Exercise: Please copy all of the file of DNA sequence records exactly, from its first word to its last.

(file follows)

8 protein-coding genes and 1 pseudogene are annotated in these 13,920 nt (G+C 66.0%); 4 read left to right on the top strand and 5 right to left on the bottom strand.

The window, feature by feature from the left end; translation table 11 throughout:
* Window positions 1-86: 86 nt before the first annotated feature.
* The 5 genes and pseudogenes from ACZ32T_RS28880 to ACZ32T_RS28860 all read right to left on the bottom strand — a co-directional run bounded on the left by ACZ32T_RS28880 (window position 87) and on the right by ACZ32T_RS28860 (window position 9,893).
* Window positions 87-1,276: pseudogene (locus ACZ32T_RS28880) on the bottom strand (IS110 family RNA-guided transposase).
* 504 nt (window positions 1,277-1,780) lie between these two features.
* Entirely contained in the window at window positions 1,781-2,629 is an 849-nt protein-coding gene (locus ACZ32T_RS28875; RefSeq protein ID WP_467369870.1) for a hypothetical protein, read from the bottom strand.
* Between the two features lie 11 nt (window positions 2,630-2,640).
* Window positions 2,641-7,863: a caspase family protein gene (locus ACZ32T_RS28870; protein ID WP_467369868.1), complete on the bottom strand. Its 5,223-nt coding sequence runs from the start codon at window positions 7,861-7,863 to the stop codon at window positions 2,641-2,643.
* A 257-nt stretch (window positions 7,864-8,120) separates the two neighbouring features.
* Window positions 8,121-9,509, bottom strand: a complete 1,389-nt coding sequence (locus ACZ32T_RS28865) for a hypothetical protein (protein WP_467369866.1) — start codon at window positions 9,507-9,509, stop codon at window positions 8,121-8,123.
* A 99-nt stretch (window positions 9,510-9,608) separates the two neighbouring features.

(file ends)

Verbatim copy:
8 protein-coding genes and 1 pseudogene are annotated in these 13,920 nt (G+C 66.0%); 4 read left to right on the top strand and 5 right to left on the bottom strand.

The window, feature by feature from the left end; translation table 11 throughout:
* Window positions 1-86: 86 nt before the first annotated feature.
* The 5 genes and pseudogenes from ACZ32T_RS28880 to ACZ32T_RS28860 all read right to left on the bottom strand — a co-directional run bounded on the left by ACZ32T_RS28880 (window position 87) and on the right by ACZ32T_RS28860 (window position 9,893).
* Window positions 87-1,276: pseudogene (locus ACZ32T_RS28880) on the bottom strand (IS110 family RNA-guided transposase).
* 504 nt (window positions 1,277-1,780) lie between these two features.
* Entirely contained in the window at window positions 1,781-2,629 is an 849-nt protein-coding gene (locus ACZ32T_RS28875; RefSeq protein ID WP_467369870.1) for a hypothetical protein, read from the bottom strand.
* Between the two features lie 11 nt (window positions 2,630-2,640).
* Window positions 2,641-7,863: a caspase family protein gene (locus ACZ32T_RS28870; protein ID WP_467369868.1), complete on the bottom strand. Its 5,223-nt coding sequence runs from the start codon at window positions 7,861-7,863 to the stop codon at window positions 2,641-2,643.
* A 257-nt stretch (window positions 7,864-8,120) separates the two neighbouring features.
* Window positions 8,121-9,509, bottom strand: a complete 1,389-nt coding sequence (locus ACZ32T_RS28865) for a hypothetical protein (protein WP_467369866.1) — start codon at window positions 9,507-9,509, stop codon at window positions 8,121-8,123.
* A 99-nt stretch (window positions 9,510-9,608) separates the two neighbouring features.